The plaintiffs appealed and sought to have an en banc rehearing by all 12 active judges on the circuit. The court denied their motion in February.
What’s especially interesting to campaign finance observers, however, is how the court denied the petition. Almost without exception, the acceptance or denials of petitions for en banc review are phrased in one sentence. But in Landell v. Sorrell, the 2nd Circuit issued seven separate concurring and dissenting opinions, totalling more than 50 pages, about whether the court made the right decision in refusing to rehear the case.
“This is almost unprecedented,” Bopp said. “I think that is maybe an indication that those judges see this decision as ripe for the Supreme Court.”
The collection of opinions was still growing last week. On Wednesday, one concurring opinion was added, and it particularly piqued the curiosity of the campaign-finance community, especially those who would like the Supreme Court to overturn Buckley at least in part.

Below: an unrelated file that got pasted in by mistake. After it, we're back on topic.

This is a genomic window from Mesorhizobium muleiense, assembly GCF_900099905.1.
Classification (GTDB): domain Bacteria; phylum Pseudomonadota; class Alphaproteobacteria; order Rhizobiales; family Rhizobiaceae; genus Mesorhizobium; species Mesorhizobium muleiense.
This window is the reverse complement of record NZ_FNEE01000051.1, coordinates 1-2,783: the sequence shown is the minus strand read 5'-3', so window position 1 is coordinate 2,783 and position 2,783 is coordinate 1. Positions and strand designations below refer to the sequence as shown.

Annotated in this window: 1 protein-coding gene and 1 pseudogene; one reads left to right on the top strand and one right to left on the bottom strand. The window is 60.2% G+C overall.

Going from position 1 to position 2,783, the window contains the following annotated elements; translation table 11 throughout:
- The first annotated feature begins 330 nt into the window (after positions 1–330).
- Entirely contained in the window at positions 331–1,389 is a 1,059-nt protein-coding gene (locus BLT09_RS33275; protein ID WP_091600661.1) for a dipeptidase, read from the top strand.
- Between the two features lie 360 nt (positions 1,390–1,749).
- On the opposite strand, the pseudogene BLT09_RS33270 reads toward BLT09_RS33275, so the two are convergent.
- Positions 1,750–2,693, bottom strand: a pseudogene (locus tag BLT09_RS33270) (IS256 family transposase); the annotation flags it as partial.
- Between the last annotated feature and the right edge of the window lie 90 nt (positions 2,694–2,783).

Circuit Judge Guido Calabresi asserted in his concurrence that the whole debate about campaign finance, and implicitly about the Buckley decision, has avoided “the huge elephant — and donkey — in the living room.” The animal in the corner, he wrote, is the egalitarian notion that everyone in a democratic society, regardless of wealth, has a First Amendment right to have his or her intensity of desire about one candidate or idea or another measured equally. Money, he wrote, is a poor instrument for measuring the intensity of a political choice.